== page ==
Wayne Mueller, pitmaster and owner of Louie Mueller Barbecue, was half a world away from Texas, with five hundred pounds of raw beef ribs, a tub of coarse black pepper, and an empty smoker. It was March 13, and the Meatstock barbecue event in Melbourne, Australia, was set to welcome thousands of visitors over the following two days. Mueller sliced open a package of ribs to demonstrate the proper seasoning method to a local barbecue assistant, who was to help cook through the night. The serious work was about to begin. “Everyone was prepared to cook,” Mueller says of the thirteen barbecue joints that had gathered for the event. Then they called the whole thing off. As the coronavirus spread, Australian prime minister Scott Morrison had banned all events with more than five hundred people.
“It was crazy trying to get out,” Mueller says. He caught a flight home on March 15, connecting in an eerily empty Los Angeles airport, and made it home safely. Mueller still isn’t sure if his severe fatigue, runny nose, and sore throat were just really bad jet lag, but he felt it wise to self-quarantine at home in Taylor (he hasn’t been tested for COVID-19). His restaurant opened without him the following week. Curbside service and local delivery were offered mid-week. “Our traffic went to damn near zero,” Mueller says, so he thought his best option was to temporarily close starting March 23. That lasted for two months, until a quiet reopening on Saturday, May 23.
Mueller didn’t stay away from the restaurant for too long, and found he had little time on his hands despite the closure. His nationwide deliveries through Goldbelly more than doubled in April and May. The pits were running at only 10 percent of their usual weekly output, but they weren’t dormant, and the restaurant had just enough revenue to cover its fixed costs. Louie Mueller Barbecue’s office and shipping manager, Celeste Sosa, was the only employee who remained along with Mueller. Mueller did most of the cooking on his own, alone in the empty building, except for the ghosts. “A ghost hunter came by and certified us as haunted,” in late February, Mueller jokes.
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With numerous maintenance projects at the restaurant, not to mention record high beef prices, Mueller searched for the right time to reopen. He completed a patio on the side of the building that can seat more than one hundred, rearranged tables to cut his customer capacity, and installed hand sanitizer dispensers. He posted a sign on the door alerting locals that Louie Mueller Barbecue would reopen May 23. There were so many unknowns: how much meat to smoke, how many customers would show up, and how much they’d be willing to spend. Mueller went to unlock the front door that first morning back. Ten customers were waiting outside the door. “That was a bit of relief,” he says.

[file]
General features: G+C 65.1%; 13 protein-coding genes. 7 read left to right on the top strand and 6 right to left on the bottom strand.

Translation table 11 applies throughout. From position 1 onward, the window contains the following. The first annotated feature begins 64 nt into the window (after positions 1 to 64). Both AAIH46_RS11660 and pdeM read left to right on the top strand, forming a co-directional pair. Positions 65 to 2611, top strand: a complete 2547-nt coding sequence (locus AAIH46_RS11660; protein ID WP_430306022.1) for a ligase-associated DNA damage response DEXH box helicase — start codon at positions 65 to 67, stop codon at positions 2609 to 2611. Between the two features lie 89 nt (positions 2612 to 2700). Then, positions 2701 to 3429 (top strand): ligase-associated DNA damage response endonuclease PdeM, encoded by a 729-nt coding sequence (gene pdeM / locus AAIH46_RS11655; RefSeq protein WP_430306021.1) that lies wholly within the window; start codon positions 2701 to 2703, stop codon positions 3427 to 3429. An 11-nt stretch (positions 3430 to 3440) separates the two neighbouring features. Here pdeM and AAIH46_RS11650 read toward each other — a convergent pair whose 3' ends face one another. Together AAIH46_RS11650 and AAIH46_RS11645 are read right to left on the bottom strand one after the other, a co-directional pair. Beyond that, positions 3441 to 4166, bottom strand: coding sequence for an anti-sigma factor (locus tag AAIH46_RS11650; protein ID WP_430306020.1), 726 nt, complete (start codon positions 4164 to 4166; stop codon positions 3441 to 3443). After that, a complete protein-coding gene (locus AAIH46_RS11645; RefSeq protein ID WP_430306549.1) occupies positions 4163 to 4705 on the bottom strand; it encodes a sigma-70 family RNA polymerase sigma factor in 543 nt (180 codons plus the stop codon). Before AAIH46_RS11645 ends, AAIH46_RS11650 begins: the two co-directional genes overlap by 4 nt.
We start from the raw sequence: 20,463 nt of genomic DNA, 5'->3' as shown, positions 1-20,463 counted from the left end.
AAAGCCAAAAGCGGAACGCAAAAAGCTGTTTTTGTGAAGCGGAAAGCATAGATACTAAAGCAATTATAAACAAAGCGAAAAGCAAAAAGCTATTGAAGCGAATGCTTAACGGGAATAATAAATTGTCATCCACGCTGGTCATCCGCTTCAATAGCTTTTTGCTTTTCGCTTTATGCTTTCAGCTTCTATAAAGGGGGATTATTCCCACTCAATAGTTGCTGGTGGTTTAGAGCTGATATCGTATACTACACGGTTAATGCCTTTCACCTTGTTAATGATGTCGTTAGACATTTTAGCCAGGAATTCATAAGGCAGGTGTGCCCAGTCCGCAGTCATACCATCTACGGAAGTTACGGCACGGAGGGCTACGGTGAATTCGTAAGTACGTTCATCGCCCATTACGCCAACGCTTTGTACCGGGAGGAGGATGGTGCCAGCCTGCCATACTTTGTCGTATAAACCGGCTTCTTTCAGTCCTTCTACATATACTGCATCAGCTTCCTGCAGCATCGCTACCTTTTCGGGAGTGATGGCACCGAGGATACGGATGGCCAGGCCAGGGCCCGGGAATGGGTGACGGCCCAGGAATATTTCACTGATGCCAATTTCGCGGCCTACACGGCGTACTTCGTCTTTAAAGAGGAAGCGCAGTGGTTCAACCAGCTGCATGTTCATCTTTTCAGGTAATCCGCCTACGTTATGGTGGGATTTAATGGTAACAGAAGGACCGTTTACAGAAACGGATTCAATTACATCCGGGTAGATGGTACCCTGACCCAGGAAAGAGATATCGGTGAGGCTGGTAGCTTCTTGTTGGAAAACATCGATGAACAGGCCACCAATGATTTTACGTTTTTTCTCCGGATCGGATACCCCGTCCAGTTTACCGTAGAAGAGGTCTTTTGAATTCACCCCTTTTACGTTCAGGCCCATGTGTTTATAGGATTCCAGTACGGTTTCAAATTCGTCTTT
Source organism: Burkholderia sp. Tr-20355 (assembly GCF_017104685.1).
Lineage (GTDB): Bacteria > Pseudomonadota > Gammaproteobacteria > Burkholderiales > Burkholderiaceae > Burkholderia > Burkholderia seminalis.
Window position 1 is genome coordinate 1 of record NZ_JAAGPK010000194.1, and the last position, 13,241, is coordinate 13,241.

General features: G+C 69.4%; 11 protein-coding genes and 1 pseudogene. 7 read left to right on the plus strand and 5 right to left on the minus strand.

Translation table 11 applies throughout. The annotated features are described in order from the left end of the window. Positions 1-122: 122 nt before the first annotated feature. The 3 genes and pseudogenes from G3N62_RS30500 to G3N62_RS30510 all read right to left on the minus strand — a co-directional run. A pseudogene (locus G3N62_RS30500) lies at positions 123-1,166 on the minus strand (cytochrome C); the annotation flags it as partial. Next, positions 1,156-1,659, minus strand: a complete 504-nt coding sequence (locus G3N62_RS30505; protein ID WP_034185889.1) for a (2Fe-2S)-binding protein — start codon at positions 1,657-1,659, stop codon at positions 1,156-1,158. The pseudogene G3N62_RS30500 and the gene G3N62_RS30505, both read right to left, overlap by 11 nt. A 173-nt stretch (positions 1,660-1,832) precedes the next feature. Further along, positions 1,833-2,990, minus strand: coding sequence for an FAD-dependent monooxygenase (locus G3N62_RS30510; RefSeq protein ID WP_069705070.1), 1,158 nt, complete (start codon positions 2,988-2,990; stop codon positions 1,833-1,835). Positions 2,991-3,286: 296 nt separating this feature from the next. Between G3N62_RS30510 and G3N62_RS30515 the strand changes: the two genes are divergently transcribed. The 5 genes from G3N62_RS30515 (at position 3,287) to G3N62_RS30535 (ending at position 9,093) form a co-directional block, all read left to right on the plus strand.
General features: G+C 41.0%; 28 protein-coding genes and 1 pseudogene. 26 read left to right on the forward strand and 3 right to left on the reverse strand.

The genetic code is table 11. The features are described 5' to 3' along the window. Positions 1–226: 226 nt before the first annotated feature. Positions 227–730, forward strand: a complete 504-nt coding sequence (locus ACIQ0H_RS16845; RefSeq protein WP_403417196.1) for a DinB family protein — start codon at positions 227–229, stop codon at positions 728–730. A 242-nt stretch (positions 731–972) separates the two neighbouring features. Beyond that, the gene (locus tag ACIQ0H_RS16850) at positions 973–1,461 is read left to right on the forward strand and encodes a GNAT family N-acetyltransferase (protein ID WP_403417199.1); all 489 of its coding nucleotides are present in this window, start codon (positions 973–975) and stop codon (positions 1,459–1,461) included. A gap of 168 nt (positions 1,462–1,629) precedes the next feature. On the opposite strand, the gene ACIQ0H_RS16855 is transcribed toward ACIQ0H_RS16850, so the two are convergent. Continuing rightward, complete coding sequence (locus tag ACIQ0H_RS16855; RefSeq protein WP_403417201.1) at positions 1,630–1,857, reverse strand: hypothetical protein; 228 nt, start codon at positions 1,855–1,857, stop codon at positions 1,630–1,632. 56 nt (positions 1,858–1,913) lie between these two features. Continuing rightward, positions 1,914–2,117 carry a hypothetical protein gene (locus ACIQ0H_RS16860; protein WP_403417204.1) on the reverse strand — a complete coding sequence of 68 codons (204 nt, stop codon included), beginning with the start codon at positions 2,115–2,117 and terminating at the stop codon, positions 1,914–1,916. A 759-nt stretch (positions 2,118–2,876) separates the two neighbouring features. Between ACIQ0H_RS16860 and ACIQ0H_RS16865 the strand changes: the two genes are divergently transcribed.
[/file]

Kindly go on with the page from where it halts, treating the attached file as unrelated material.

The menu is a bit different now. “Thirty dollars per pound is sticker shock for a lot of people,” he says of his current price for brisket and the famous beef ribs. The biggest beef ribs can get over two and half pounds each, which requires a warning to the customer before slicing commences. Pork ribs and pulled pork are still just $18 per pound, and the handmade smoked sausage is a buck and a half cheaper. That leaves a big gap between the beef and pork prices, which Mueller says has finally tempted customers to skip the brisket, at least for now. “I’m selling more pork now than I’ve ever sold at any point ever,” he says, adding a second “ever” for emphasis.
They’re still building barbecue trays for diners, but more customers are ordering sandwiches than ever before. “We have to think about center of plate not being one hundred percent protein,” Mueller says. They’re pushing high-value items like barbecue-topped baked potatoes and Frito pies. “I’m considering salads,” Mueller admits. Although he’s back open and operating, “It feels weirdly unfamiliar. Everything that I’ve known about this place, operations have always been one way,” so any change is uncomfortable, including no longer giving away that signature bite of brisket a staff member would hand to every customer before they ordered at the counter.
Before this past weekend, Mueller finally announced via social media that he was back open, and still hiring. After operating quietly for a few weeks, Mueller says, “I felt good enough about where we were” to let the public outside of Taylor know. For pit help, he brought on Sheldon Mason, who previously worked at 2M Smokehouse in San Antonio. Mueller is still looking for staff, including a slicer to work the cutting block. For now, the hours at Louie Mueller Barbecue are Wednesday–Saturday, 11 a.m.–4 p.m.
Meat suppliers have told Mueller his cost for brisket will come down next week, and he’ll adjust the menu price accordingly. That’s another step toward getting back to normal, though he doesn’t expect any real sense of normalcy for a long time. Mueller’s business avoided the worst financial losses that the first phase of COVID brought, but he doesn’t see it getting any easier. Positive tests and hospitalizations are climbing more rapidly in Texas than they ever have during this crisis.
“This thing has been like a hurricane. You have a front edge, an eye, and a back edge,” Mueller says. He surmises that we’re now in the eye of the hurricane, and aren’t paying enough attention to the rest of the storm headed our way. “This truly is the calm,” he says, “and that’s the crazy thing of it all.”